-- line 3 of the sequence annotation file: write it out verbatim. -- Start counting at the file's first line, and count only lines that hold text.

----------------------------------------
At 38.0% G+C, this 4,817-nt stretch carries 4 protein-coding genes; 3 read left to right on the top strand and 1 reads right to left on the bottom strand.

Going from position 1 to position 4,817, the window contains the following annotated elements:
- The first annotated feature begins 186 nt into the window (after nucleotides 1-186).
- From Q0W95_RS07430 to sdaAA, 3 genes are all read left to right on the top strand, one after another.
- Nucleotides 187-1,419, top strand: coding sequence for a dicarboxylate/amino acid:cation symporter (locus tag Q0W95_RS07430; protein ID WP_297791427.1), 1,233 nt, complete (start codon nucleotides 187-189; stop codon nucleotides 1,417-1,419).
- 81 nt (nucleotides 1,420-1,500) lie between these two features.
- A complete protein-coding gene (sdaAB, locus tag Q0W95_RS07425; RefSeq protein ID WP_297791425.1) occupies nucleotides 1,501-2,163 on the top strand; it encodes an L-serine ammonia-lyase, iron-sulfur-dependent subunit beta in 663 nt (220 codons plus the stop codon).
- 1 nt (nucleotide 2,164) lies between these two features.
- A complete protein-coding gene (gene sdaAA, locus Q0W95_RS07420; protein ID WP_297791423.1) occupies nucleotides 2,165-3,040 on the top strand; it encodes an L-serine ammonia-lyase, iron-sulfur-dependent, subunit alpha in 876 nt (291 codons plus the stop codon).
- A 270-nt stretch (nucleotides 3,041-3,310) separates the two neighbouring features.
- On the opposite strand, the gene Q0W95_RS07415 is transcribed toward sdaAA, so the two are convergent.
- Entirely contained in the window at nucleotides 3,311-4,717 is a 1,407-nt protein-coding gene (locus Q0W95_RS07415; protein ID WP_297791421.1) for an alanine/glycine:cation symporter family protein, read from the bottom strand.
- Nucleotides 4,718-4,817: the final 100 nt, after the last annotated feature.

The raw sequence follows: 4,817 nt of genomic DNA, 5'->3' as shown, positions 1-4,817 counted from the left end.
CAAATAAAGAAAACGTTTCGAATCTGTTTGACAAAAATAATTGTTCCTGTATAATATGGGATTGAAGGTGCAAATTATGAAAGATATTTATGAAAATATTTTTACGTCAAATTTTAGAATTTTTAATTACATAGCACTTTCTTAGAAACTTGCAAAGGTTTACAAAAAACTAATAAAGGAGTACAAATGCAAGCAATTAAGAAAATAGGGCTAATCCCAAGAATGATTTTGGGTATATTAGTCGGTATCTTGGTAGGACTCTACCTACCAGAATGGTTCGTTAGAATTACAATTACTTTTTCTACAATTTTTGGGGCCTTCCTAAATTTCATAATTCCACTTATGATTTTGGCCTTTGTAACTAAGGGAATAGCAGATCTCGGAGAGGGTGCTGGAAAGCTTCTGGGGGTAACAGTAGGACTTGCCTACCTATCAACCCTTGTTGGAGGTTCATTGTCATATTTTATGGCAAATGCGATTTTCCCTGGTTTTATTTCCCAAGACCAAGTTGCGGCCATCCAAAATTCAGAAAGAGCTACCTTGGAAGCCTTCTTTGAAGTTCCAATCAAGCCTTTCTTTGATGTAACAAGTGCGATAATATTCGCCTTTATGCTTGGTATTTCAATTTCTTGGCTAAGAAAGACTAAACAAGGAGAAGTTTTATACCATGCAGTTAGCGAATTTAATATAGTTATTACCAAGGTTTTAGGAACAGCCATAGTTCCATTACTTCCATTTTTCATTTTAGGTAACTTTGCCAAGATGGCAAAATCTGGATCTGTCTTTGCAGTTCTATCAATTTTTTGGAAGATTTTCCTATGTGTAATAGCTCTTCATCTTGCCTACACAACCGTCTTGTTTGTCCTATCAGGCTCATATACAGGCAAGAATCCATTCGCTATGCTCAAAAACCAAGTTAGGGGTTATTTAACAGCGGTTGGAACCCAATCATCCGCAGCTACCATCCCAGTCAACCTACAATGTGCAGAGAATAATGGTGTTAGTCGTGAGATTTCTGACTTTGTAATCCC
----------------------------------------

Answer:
- The first annotated feature begins 186 nt into the window (after nucleotides 1-186).